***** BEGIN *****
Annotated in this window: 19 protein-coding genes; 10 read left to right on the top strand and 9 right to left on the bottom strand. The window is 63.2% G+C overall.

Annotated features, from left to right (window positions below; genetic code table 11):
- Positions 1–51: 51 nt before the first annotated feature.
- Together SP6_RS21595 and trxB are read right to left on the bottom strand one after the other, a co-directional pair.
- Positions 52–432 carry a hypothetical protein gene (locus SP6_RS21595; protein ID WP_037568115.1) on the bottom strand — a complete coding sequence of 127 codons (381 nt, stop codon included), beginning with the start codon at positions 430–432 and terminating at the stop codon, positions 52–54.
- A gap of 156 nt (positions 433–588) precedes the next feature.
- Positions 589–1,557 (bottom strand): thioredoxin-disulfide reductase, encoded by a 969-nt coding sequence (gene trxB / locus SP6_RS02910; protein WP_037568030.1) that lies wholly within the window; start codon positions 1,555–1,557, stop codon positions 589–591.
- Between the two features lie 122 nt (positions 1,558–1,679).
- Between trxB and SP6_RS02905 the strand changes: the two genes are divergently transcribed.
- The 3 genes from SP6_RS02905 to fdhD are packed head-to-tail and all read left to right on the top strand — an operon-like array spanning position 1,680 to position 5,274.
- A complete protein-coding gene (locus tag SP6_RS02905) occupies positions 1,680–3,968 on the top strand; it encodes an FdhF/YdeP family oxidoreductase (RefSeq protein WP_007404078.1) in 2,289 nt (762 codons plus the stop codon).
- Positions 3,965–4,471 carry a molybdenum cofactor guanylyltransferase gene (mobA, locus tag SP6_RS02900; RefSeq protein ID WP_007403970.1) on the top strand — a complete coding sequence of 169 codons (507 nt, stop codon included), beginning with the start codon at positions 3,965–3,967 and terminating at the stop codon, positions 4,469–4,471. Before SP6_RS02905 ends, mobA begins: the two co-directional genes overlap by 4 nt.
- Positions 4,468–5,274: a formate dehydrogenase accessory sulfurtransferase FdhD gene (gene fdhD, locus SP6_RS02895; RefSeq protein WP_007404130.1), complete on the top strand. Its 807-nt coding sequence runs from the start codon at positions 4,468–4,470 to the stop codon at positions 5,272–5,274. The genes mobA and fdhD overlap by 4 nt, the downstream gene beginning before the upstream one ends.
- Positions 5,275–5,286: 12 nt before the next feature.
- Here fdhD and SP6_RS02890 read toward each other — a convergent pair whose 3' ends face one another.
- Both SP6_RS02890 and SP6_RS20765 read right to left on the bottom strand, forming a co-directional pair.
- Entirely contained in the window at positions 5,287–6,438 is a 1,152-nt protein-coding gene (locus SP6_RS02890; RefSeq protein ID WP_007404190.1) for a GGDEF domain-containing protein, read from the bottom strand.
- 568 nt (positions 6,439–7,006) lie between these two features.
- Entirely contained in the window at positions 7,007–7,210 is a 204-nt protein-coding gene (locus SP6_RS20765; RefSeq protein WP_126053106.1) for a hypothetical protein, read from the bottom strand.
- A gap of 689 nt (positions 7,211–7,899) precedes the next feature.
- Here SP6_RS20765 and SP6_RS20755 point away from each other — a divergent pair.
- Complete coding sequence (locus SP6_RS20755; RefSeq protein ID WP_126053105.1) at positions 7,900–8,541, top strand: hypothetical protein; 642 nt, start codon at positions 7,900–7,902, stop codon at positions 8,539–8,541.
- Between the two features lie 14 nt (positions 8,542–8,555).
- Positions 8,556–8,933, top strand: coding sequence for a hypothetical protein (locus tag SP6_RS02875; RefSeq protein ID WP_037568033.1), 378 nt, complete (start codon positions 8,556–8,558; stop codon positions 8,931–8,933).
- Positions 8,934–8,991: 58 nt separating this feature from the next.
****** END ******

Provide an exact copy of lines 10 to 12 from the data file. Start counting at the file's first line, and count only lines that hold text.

- The 3 genes from SP6_RS02905 to fdhD are packed head-to-tail and all read left to right on the top strand — an operon-like array spanning position 1,680 to position 5,274.
- A complete protein-coding gene (locus tag SP6_RS02905) occupies positions 1,680–3,968 on the top strand; it encodes an FdhF/YdeP family oxidoreductase (RefSeq protein WP_007404078.1) in 2,289 nt (762 codons plus the stop codon).
- Positions 3,965–4,471 carry a molybdenum cofactor guanylyltransferase gene (mobA, locus tag SP6_RS02900; RefSeq protein ID WP_007403970.1) on the top strand — a complete coding sequence of 169 codons (507 nt, stop codon included), beginning with the start codon at positions 3,965–3,967 and terminating at the stop codon, positions 4,469–4,471. Before SP6_RS02905 ends, mobA begins: the two co-directional genes overlap by 4 nt.